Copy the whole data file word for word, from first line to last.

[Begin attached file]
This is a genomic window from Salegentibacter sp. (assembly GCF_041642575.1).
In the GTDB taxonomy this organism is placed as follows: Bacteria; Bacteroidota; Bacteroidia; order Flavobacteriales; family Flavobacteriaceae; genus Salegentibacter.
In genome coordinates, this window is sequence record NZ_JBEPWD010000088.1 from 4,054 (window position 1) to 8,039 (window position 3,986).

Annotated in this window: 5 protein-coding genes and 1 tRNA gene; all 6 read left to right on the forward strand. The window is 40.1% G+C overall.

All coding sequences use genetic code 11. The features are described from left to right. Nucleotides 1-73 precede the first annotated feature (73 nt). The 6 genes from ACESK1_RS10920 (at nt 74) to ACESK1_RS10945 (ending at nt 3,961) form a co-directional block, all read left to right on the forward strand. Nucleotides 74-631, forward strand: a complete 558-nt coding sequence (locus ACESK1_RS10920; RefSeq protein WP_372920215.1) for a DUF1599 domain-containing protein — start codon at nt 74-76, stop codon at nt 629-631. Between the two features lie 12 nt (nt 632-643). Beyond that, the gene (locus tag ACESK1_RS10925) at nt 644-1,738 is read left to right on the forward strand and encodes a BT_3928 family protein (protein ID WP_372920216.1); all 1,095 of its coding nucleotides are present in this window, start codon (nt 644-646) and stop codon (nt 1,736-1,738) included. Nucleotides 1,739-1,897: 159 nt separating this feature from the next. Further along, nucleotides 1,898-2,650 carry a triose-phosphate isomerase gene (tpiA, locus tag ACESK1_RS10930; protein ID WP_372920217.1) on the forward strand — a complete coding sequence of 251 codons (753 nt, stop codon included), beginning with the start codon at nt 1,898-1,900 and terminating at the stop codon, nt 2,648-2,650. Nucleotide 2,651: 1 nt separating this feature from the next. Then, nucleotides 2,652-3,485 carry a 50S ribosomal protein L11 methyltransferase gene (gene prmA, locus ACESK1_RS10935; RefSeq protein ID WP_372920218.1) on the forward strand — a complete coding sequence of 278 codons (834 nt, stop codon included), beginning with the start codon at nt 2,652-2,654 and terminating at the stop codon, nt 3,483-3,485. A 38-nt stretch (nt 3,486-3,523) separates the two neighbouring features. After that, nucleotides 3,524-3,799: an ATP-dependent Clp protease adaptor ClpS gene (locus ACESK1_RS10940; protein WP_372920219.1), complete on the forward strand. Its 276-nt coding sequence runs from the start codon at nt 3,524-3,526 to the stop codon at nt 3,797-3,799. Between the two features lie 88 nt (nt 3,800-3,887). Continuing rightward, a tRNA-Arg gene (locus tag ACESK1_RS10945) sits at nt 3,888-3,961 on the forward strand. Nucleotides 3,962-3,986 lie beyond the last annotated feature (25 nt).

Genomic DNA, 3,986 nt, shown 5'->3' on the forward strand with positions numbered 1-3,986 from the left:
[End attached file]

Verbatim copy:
This is a genomic window from Salegentibacter sp. (assembly GCF_041642575.1).
In the GTDB taxonomy this organism is placed as follows: Bacteria; Bacteroidota; Bacteroidia; order Flavobacteriales; family Flavobacteriaceae; genus Salegentibacter.
In genome coordinates, this window is sequence record NZ_JBEPWD010000088.1 from 4,054 (window position 1) to 8,039 (window position 3,986).

Annotated in this window: 5 protein-coding genes and 1 tRNA gene; all 6 read left to right on the forward strand. The window is 40.1% G+C overall.

All coding sequences use genetic code 11. The features are described from left to right. Nucleotides 1-73 precede the first annotated feature (73 nt). The 6 genes from ACESK1_RS10920 (at nt 74) to ACESK1_RS10945 (ending at nt 3,961) form a co-directional block, all read left to right on the forward strand. Nucleotides 74-631, forward strand: a complete 558-nt coding sequence (locus ACESK1_RS10920; RefSeq protein WP_372920215.1) for a DUF1599 domain-containing protein — start codon at nt 74-76, stop codon at nt 629-631. Between the two features lie 12 nt (nt 632-643). Beyond that, the gene (locus tag ACESK1_RS10925) at nt 644-1,738 is read left to right on the forward strand and encodes a BT_3928 family protein (protein ID WP_372920216.1); all 1,095 of its coding nucleotides are present in this window, start codon (nt 644-646) and stop codon (nt 1,736-1,738) included. Nucleotides 1,739-1,897: 159 nt separating this feature from the next. Further along, nucleotides 1,898-2,650 carry a triose-phosphate isomerase gene (tpiA, locus tag ACESK1_RS10930; protein ID WP_372920217.1) on the forward strand — a complete coding sequence of 251 codons (753 nt, stop codon included), beginning with the start codon at nt 1,898-1,900 and terminating at the stop codon, nt 2,648-2,650. Nucleotide 2,651: 1 nt separating this feature from the next. Then, nucleotides 2,652-3,485 carry a 50S ribosomal protein L11 methyltransferase gene (gene prmA, locus ACESK1_RS10935; RefSeq protein ID WP_372920218.1) on the forward strand — a complete coding sequence of 278 codons (834 nt, stop codon included), beginning with the start codon at nt 2,652-2,654 and terminating at the stop codon, nt 3,483-3,485. A 38-nt stretch (nt 3,486-3,523) separates the two neighbouring features. After that, nucleotides 3,524-3,799: an ATP-dependent Clp protease adaptor ClpS gene (locus ACESK1_RS10940; protein WP_372920219.1), complete on the forward strand. Its 276-nt coding sequence runs from the start codon at nt 3,524-3,526 to the stop codon at nt 3,797-3,799. Between the two features lie 88 nt (nt 3,800-3,887). Continuing rightward, a tRNA-Arg gene (locus tag ACESK1_RS10945) sits at nt 3,888-3,961 on the forward strand. Nucleotides 3,962-3,986 lie beyond the last annotated feature (25 nt).

Genomic DNA, 3,986 nt, shown 5'->3' on the forward strand with positions numbered 1-3,986 from the left: